Obesity in Urban Food Markets: Evidence from Geo-referenced Micro Data
AbstractThis paper provides quantitative estimates of the effect of proximity to fast food restaurants and grocery stores on obesity in urban food markets. Our empirical model combined georeferenced micro data on access to fast food restaurants and grocery stores with data about salient personal characteristics, individual behaviors, and neighborhood characteristics. We defined a "local food environment" for every individual utilizing 0.5-mile buffers around a person's home address. Local food landscapes are potentially endogenous due to spatial sorting of the population and food outlets, and the body mass index (BMI) values for individuals living close to each other are likely to be spatially correlated because of observed and unobserved individual and neighborhood effects. The potential biases associated with endogeneity and spatial correlation were handled using spatial econometric estimation techniques. Our policy simulations for Indianapolis, Indiana, focused on the importance of reducing the density of fast food restaurants or increasing access to grocery stores. We accounted for spatial heterogeneity in both the policy instruments and individual neighborhoods, and consistently found small but statistically significant effects for the hypothesized relationships between individual BMI values and the densities of fast food restaurants and grocery stores.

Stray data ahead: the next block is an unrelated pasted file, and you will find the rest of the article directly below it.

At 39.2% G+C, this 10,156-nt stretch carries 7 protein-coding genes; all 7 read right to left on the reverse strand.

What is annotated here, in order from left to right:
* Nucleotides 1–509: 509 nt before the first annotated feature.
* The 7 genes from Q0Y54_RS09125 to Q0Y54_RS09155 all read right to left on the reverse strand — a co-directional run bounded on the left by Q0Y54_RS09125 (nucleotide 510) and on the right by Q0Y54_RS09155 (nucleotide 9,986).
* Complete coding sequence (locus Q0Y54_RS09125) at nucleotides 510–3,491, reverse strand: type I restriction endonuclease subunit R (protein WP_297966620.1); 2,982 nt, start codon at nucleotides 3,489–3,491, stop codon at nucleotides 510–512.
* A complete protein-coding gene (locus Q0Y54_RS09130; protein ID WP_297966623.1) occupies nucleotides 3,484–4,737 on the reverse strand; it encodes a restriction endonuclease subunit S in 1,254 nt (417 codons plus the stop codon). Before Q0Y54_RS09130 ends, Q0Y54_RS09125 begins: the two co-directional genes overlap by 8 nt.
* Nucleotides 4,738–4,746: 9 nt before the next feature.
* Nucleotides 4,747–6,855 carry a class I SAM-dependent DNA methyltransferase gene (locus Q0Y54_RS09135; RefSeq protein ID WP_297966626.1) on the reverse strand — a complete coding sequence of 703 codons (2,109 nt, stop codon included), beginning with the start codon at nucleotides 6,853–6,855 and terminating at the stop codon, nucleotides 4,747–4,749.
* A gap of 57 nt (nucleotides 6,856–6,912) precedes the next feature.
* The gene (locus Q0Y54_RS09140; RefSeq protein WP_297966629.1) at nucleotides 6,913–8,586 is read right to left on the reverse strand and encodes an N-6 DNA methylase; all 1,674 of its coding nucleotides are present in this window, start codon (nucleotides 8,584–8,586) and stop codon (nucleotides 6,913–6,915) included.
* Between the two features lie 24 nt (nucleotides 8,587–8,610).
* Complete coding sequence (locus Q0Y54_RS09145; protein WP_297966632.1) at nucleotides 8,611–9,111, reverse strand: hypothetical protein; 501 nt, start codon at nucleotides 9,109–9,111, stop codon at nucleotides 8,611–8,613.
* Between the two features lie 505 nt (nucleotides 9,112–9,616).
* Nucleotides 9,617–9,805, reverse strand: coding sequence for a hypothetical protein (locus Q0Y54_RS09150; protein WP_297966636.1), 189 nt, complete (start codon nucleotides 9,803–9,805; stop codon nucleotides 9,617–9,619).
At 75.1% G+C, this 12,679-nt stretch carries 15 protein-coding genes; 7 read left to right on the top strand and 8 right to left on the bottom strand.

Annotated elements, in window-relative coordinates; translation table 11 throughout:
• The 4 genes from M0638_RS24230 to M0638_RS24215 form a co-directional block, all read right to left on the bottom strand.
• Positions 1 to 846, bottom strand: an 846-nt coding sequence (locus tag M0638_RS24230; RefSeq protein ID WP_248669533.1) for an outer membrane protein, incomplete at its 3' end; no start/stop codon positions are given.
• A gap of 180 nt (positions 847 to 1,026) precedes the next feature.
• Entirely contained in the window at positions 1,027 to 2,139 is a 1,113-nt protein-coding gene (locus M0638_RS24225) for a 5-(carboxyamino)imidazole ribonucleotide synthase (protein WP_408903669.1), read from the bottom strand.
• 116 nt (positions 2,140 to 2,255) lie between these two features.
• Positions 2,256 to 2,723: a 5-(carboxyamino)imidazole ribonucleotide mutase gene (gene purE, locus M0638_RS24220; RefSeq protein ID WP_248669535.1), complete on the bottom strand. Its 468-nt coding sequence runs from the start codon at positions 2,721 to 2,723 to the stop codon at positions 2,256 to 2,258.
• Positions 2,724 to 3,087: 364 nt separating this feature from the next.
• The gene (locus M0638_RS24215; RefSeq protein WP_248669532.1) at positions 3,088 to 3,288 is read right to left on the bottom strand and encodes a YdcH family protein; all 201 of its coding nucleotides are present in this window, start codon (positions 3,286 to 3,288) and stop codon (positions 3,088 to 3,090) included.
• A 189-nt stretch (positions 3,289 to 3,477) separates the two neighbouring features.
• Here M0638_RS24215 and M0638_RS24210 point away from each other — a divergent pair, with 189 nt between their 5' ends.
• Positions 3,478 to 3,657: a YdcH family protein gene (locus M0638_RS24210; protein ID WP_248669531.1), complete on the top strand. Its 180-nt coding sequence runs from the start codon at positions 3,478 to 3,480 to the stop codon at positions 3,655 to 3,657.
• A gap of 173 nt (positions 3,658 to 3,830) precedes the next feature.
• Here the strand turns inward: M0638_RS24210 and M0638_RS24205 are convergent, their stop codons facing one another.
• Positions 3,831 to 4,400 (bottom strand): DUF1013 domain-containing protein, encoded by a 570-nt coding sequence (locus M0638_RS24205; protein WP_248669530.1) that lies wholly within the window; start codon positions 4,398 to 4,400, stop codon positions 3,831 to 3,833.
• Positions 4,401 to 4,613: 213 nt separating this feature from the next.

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Bibliographic InfoPaper provided by Agricultural and Applied Economics Association in its series 2009 Annual Meeting, July 26-28, 2009, Milwaukee, Wisconsin with number 49512.
Date of creation: Mar 2009
Date of revision:
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obesity; fast food; grocery store; spatial econometrics; micro data; Agricultural and Food Policy; Community/Rural/Urban Development; Consumer/Household Economics; Food Consumption/Nutrition/Food Safety; Health Economics and Policy; Public Economics; Research Methods/ Statistical Methods; C31; D12; I12; I18;
Find related papers by JEL classification:
- C31 - Mathematical and Quantitative Methods - - Multiple or Simultaneous Equation Models; Multiple Variables - - - Cross-Sectional Models; Spatial Models; Treatment Effect Models; Quantile Regressions; Social Interaction Models
- D12 - Microeconomics - - Household Behavior - - - Consumer Economics: Empirical Analysis
- I12 - Health, Education, and Welfare - - Health - - - Health Production
- I18 - Health, Education, and Welfare - - Health - - - Government Policy; Regulation; Public Health
This paper has been announced in the following NEP Reports:
- NEP-AGR-2009-05-16 (Agricultural Economics)
- NEP-ALL-2009-05-16 (All new papers)
- NEP-GEO-2009-05-16 (Economic Geography)
- NEP-HEA-2009-05-16 (Health Economics)
- NEP-URE-2009-05-16 (Urban & Real Estate Economics)
Please report citation or reference errors to , or , if you are the registered author of the cited work, log in to your RePEc Author Service profile, click on "citations" and make appropriate adjustments.:
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